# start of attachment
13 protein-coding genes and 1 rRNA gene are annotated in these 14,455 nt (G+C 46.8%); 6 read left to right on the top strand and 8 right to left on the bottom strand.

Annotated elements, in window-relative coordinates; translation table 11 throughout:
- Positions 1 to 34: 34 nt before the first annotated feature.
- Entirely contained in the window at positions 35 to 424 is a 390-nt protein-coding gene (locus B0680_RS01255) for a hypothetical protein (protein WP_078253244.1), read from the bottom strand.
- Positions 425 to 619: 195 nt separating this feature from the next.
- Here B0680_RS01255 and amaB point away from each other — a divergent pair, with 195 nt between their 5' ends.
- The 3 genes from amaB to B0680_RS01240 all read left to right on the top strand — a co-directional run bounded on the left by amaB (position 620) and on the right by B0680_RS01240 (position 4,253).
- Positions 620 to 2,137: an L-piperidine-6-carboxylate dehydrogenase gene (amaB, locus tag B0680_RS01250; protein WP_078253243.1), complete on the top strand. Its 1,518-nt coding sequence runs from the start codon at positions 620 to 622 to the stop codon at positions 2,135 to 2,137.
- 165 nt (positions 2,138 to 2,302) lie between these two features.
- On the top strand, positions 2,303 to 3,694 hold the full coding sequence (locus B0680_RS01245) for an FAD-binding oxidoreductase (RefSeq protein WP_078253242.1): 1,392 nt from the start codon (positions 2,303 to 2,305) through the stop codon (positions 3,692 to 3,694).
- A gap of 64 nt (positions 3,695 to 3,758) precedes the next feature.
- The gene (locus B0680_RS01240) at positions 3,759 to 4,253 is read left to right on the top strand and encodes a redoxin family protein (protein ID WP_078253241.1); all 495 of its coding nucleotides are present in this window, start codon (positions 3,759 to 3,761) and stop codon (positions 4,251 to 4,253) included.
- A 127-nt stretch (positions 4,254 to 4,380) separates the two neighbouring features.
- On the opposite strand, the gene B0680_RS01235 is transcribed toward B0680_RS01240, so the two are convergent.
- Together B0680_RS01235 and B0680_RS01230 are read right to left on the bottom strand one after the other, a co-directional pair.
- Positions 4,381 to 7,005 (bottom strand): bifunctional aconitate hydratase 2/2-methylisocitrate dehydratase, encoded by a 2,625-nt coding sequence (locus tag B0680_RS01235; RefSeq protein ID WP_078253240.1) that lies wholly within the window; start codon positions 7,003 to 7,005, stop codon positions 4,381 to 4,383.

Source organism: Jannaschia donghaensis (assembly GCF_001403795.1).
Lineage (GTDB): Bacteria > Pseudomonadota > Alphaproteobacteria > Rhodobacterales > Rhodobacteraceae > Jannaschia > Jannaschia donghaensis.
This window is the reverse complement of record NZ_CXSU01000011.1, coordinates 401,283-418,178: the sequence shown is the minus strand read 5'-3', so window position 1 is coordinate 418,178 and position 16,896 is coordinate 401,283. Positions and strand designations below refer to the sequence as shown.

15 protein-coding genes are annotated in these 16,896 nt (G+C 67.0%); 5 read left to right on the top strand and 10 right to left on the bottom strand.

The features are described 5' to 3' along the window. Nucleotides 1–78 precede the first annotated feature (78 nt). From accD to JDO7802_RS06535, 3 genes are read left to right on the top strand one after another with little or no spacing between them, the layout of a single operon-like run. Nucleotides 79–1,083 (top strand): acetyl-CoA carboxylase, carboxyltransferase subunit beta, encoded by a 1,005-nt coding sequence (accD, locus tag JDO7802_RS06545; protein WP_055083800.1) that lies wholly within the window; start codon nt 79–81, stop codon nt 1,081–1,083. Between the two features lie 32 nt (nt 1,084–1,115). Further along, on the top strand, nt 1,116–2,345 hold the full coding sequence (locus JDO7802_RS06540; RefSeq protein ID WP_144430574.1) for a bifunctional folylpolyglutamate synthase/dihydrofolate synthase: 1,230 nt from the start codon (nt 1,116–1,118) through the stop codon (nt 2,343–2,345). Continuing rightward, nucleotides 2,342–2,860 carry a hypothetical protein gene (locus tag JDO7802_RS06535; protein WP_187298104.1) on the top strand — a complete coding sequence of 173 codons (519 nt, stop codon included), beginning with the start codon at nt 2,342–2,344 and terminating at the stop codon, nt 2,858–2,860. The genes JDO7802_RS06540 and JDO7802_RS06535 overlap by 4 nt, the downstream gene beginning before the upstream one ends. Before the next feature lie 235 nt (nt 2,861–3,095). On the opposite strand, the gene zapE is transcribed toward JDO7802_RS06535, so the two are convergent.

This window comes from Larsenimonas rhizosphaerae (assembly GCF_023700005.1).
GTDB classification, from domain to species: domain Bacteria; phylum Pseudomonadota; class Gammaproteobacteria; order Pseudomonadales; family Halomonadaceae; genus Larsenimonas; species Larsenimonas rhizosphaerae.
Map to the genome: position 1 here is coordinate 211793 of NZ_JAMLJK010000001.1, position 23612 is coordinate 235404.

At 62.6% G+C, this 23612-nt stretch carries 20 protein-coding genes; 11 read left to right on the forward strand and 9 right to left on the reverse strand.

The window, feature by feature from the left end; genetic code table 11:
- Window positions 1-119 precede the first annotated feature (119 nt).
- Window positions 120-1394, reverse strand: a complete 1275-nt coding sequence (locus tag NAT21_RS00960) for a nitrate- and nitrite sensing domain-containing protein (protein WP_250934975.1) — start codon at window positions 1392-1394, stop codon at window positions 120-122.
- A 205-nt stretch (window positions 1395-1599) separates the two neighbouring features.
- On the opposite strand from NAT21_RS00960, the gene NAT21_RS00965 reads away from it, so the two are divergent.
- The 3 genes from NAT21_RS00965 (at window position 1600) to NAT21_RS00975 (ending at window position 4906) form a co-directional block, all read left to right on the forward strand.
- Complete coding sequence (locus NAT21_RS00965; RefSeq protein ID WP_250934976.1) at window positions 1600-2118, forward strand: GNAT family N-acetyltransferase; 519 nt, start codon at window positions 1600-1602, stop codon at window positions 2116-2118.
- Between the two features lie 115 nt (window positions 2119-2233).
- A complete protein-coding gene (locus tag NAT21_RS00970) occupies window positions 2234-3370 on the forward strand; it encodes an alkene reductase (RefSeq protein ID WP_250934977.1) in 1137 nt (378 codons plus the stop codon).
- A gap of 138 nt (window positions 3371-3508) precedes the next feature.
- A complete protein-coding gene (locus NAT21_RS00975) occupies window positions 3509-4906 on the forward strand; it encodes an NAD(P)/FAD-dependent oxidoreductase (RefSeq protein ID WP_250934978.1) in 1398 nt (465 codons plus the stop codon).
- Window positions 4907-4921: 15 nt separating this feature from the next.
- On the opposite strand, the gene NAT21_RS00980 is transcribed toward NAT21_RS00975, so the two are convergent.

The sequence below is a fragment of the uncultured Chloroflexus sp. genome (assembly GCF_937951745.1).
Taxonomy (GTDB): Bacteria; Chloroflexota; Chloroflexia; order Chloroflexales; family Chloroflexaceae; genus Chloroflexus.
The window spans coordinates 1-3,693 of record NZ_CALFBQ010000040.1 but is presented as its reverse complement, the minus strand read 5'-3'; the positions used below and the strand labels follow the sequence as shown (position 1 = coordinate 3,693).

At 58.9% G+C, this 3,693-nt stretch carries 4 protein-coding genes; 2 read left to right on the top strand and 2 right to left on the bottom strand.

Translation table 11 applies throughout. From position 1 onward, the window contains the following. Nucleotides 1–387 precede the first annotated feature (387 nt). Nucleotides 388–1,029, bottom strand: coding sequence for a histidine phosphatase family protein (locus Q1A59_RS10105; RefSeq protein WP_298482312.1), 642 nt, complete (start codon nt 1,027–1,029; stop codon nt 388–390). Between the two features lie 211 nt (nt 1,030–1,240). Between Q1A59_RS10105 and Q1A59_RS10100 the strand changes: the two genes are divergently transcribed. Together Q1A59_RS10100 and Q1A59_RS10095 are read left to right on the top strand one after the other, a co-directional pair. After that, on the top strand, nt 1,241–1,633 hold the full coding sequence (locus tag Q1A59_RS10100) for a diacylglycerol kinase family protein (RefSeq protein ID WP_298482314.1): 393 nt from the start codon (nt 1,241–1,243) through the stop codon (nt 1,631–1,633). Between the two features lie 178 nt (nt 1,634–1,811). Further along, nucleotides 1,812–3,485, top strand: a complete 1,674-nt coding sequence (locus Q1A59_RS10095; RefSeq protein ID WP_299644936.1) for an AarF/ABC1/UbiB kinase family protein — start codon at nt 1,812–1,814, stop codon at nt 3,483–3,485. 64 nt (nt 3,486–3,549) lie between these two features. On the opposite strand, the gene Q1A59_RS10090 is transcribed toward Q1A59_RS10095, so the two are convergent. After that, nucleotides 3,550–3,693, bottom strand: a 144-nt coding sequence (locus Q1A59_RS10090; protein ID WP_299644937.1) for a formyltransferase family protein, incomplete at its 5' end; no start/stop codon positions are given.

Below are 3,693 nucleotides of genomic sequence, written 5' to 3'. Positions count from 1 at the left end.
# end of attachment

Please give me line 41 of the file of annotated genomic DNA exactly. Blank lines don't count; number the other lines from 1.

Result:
The window spans coordinates 1-3,693 of record NZ_CALFBQ010000040.1 but is presented as its reverse complement, the minus strand read 5'-3'; the positions used below and the strand labels follow the sequence as shown (position 1 = coordinate 3,693).